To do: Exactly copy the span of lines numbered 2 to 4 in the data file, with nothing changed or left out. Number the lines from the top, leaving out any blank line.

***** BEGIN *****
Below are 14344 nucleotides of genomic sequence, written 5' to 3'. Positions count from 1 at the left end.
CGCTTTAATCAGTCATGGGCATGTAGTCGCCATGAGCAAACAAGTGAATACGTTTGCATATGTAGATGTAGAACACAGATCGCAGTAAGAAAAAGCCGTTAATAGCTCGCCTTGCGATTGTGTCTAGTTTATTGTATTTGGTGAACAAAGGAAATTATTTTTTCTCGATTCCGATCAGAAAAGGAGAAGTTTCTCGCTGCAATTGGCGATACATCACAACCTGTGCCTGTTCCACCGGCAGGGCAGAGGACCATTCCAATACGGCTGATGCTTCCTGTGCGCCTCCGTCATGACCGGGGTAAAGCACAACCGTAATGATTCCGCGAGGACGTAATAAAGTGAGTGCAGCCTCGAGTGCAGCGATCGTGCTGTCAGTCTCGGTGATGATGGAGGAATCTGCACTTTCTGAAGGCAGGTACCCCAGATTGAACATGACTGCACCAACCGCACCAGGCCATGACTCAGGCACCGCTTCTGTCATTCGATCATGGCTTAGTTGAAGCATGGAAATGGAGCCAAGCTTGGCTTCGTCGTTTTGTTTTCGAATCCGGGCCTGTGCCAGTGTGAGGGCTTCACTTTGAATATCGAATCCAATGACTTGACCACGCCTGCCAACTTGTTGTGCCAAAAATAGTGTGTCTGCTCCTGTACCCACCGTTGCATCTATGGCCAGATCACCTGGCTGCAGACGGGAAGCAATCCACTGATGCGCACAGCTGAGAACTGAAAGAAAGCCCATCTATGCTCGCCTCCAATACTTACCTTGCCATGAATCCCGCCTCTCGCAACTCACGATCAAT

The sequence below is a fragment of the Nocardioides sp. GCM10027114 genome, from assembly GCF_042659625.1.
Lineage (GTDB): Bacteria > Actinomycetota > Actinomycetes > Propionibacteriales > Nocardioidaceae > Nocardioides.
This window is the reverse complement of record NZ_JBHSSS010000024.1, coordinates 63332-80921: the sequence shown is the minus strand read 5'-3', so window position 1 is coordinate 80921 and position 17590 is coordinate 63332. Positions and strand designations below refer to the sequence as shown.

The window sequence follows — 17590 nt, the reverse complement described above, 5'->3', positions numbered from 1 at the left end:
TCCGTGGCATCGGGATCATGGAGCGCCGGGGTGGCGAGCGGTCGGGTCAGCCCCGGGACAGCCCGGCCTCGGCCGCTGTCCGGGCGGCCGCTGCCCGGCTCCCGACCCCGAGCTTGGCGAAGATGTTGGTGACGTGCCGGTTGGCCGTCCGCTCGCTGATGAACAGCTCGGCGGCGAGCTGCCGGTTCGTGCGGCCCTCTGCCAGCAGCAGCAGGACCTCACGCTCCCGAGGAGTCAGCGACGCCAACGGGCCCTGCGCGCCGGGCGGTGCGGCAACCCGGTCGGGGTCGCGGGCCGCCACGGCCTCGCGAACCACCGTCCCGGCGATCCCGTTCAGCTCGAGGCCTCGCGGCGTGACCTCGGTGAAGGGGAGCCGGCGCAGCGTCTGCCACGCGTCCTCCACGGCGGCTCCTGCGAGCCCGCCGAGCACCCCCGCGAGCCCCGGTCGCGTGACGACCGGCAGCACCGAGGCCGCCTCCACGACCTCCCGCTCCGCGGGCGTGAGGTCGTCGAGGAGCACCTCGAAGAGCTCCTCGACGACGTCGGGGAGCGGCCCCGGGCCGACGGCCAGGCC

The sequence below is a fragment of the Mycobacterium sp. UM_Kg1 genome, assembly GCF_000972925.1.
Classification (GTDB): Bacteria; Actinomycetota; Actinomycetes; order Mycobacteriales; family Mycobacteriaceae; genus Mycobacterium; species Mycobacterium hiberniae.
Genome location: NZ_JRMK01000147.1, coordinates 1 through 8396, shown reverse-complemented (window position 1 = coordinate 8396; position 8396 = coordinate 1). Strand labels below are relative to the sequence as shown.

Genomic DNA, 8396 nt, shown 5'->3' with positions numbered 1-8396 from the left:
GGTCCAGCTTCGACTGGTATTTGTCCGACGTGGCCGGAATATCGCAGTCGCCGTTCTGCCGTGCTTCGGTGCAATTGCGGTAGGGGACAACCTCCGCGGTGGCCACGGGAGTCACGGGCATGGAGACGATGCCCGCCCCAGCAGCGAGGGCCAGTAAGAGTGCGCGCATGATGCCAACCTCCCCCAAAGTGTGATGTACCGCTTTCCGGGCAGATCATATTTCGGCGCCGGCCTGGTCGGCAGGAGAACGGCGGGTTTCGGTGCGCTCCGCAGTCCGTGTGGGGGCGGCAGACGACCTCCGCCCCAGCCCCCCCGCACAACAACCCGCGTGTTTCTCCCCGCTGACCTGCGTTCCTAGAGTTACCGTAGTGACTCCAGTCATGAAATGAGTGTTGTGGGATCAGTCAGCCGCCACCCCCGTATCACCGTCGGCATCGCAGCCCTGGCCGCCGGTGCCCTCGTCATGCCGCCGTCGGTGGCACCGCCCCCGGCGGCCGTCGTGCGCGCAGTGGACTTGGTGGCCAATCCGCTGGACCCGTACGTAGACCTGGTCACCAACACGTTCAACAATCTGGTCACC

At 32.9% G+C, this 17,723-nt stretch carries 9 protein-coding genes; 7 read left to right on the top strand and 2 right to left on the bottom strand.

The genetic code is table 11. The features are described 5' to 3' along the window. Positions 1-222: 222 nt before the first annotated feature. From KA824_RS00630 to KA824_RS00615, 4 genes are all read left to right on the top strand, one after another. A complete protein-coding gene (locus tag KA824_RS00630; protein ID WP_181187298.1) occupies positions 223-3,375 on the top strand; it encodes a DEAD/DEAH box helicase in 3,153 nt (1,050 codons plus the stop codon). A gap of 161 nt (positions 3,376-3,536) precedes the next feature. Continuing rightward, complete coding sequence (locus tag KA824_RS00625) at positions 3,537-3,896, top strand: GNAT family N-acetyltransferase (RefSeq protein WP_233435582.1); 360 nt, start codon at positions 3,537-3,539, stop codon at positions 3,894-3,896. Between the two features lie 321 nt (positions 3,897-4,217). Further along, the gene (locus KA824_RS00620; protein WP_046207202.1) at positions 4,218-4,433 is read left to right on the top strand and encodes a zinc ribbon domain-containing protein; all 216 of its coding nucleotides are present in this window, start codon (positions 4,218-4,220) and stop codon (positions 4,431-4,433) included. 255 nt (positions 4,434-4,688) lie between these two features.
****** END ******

CGCTTTAATCAGTCATGGGCATGTAGTCGCCATGAGCAAACAAGTGAATACGTTTGCATATGTAGATGTAGAACACAGATCGCAGTAAGAAAAAGCCGTTAATAGCTCGCCTTGCGATTGTGTCTAGTTTATTGTATTTGGTGAACAAAGGAAATTATTTTTTCTCGATTCCGATCAGAAAAGGAGAAGTTTCTCGCTGCAATTGGCGATACATCACAACCTGTGCCTGTTCCACCGGCAGGGCAGAGGACCATTCCAATACGGCTGATGCTTCCTGTGCGCCTCCGTCATGACCGGGGTAAAGCACAACCGTAATGATTCCGCGAGGACGTAATAAAGTGAGTGCAGCCTCGAGTGCAGCGATCGTGCTGTCAGTCTCGGTGATGATGGAGGAATCTGCACTTTCTGAAGGCAGGTACCCCAGATTGAACATGACTGCACCAACCGCACCAGGCCATGACTCAGGCACCGCTTCTGTCATTCGATCATGGCTTAGTTGAAGCATGGAAATGGAGCCAAGCTTGGCTTCGTCGTTTTGTTTTCGAATCCGGGCCTGTGCCAGTGTGAGGGCTTCACTTTGAATATCGAATCCAATGACTTGACCACGCCTGCCAACTTGTTGTGCCAAAAATAGTGTGTCTGCTCCTGTACCCACCGTTGCATCTATGGCCAGATCACCTGGCTGCAGACGGGAAGCAATCCACTGATGCGCACAGCTGAGAACTGAAAGAAAGCCCATCTATGCTCGCCTCCAATACTTACCTTGCCATGAATCCCGCCTCTCGCAACTCACGATCAAT

The sequence below is a fragment of the Nocardioides sp. GCM10027114 genome, from assembly GCF_042659625.1.
Lineage (GTDB): Bacteria > Actinomycetota > Actinomycetes > Propionibacteriales > Nocardioidaceae > Nocardioides.